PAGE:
Real Salt Lake

Leagues Cup explained

Home » MLS » Leagues Cup explained

Watching the Major League Soccer season? Fantastic! You might have heard the commentators or seen the advertisements for the Leagues Cup competition. Yet, what is it? We’ve got you covered with the Leagues Cup explained.

Leagues Cup explained

Format of Leagues Cup in 2023

In essence, the Leagues Cup is MLS vs Liga MX, in a no holds barred month-long competition! It features every single team from both leagues. Yep, that’s all 29 MLS teams and 18 top-tier Mexican clubs (47 in total). Leagues Cup takes a ‘World Cup schedule’ approach. As both domestic leagues are suspended during the Leagues Cup, with this being the primary focus for around a calendar month.

The MLS Cup winners and the Liga MX team with the highest points tally at the end of the entire season get a bye to the second round automatically.

The other 45 teams make up 15 groups of three. The teams will play one another once and the top two in each group will advance to the Round of 32 phase. One important note is that in the event of a tie in the group stage, each team will receive a point in the table, but a penalty shoot-out will be held to award an additional point.

Subsequently, the games will be played over a single leg, resulting in a Grand Final after teams are down to the final two. This will result in 77 games taking place, including the third-place playoff. The third-place and second-place teams of this competition will earn a spot in the round of 32 in the CONCACAF Champions League, while the overall winner will do one better with entry at the round of 16 phase, as well as the trophy, of course.

       

All of the group-stage games are set to be held in the US or Canada. All prior editions of the tournament have been staged exclusively in the United States. While Liga MX teams may be defined as the home teams for the second or subsequent rounds, it’s unlikely that they’ll host games. It’s been reported that when the Mexican national team plays in America, they earn over seven times the revenue than when they play in Mexico. Following this business practice makes logical sense for all parties involved.

Is this the very first Leagues Cup?

Sort of, but not really. The history of the Leagues Cup isn’t always clear. The 2019 edition was more of a trial run as it simply invited four teams from both countries to participate. Cruz Azul ended up winning that in an all-Mexican final.

The 2020 version was canceled due to COVID-19. The 2021 tournament retained the eight-team structure from the prior incarnation. It did however try to award the invites on sporting merit and who wasn’t already in continental competition. Leon won that edition by defeating the Seattle Sounders 3-2 at Allegiant Stadium.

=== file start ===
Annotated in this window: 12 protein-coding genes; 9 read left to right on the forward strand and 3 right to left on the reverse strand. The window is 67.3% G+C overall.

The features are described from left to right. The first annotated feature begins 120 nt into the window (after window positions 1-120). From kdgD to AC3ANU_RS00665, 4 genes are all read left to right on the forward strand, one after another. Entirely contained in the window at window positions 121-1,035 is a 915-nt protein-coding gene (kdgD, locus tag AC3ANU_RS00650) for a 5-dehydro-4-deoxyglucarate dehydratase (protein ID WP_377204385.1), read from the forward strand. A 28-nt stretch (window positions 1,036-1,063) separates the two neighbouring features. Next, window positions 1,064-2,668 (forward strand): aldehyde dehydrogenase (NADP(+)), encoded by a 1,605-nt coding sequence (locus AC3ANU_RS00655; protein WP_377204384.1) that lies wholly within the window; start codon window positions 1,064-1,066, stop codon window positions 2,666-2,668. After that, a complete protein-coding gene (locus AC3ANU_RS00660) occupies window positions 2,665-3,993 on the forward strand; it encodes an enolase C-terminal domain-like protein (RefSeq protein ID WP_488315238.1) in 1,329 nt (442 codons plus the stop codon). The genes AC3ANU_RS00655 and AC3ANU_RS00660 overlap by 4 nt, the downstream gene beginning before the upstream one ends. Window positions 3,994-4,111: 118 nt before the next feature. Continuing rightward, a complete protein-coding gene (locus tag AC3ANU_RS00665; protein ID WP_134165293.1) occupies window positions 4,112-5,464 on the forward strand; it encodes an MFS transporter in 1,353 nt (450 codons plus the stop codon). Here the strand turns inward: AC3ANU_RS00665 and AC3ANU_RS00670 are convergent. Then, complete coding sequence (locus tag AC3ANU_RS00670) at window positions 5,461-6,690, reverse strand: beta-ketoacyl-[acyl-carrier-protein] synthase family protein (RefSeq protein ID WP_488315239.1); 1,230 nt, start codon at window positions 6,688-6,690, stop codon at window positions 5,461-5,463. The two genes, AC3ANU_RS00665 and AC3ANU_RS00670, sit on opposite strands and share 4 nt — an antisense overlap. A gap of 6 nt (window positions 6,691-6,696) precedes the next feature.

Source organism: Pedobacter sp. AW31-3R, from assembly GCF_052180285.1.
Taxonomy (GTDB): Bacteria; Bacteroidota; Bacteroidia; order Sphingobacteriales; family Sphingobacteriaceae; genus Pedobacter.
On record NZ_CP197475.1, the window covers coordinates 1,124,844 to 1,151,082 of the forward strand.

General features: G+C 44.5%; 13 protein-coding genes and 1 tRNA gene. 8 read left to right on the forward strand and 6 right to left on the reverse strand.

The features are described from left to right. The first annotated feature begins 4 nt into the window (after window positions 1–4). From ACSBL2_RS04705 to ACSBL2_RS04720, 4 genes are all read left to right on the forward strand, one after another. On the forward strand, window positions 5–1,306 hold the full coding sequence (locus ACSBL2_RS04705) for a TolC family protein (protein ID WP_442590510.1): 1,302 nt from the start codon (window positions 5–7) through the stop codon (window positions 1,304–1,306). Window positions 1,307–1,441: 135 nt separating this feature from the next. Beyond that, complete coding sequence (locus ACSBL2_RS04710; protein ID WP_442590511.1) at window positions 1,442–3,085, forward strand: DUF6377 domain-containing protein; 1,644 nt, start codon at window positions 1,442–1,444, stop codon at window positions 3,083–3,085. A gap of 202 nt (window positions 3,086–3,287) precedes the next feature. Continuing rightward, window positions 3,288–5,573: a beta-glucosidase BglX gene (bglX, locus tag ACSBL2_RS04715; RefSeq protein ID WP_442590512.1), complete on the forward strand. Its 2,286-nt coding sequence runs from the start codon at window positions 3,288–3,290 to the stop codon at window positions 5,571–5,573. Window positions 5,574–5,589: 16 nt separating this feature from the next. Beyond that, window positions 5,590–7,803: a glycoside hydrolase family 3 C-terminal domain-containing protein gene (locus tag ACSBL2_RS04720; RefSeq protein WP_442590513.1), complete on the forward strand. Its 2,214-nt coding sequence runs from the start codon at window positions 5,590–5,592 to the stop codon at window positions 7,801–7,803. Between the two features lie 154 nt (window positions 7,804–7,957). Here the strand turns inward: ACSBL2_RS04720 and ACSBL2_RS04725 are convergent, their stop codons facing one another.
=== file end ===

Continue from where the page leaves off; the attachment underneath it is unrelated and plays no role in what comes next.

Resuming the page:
In 2022, the governing bodies decided that the teams couldn’t fit the competition into their schedules. Therefore the Leagues Cup was held merely as a series of friendly matches (named Leagues Cup showcase) with no trophy handed out. In theory, this sparked the movement to ensure that all the teams dedicated time to this competition and had all of them involved – making this rehauled version of it.

Given the 2023 edition is drastically different from the predecessors, some commentators are saying on MLS broadcasts that this is the inaugural tournament. Now you’ve had Leagues Cup explained to you, you know that the team at least has origins dating back to 2019. So far, the competition has been won exclusively by Mexican teams, can that change in 2023?

       

What about the Campeones Cup?

The Campeones Cup will still be played but is a separate competition. This is a community shield-style tournament celebrating the winners of both the MLS and Liga MX in a single match. Itis typically held at the MLS team’s home stadium.

Last year, New York City FC defeated Atlas FC 2-0 at Yankee Stadium to make it three straight victories for the MLS team in this fixture.

What key matches are worth looking out for in the group stage?

Well, firstly, you needn’t worry about finding the right channel. If you’re already subscribing to Apple TV’s MLS Season Pass then you get these games as part of the package. Awesome! All you need to do is now plan what games you’re going to watch either live or on-demand.

The South 3 Group is a particularly well-stacked group. Cruz Azul, 2019 winners, former Campeones Cup winners, Atlanta United, and Lionel Messi’s new team, Inter Miami. There could be fireworks in all three of these games as the soccer GOAT finds himself in a very new environment.

Any match involving 8-time Liga MX champions is worth watching. Tigres UANL head north to play both the Portland Timbers and the San Jose Earthquakes. With André-Pierre Gignac still contracted to the Mexican side, expect goals galore. The Frenchman set the Mexican Clausura alight this season.

The Central 1 group is a curious case as it features MLS’ newest franchise, St. Louis City SC. While Bradley Carnell’s team has adapted well to the domestic competition, continental competition in their first-ever season will be a real challenge for the upstart club. It’s made a bigger challenge with the imminent arrival of 13-time Liga MX champion, Club America.

Leave a Reply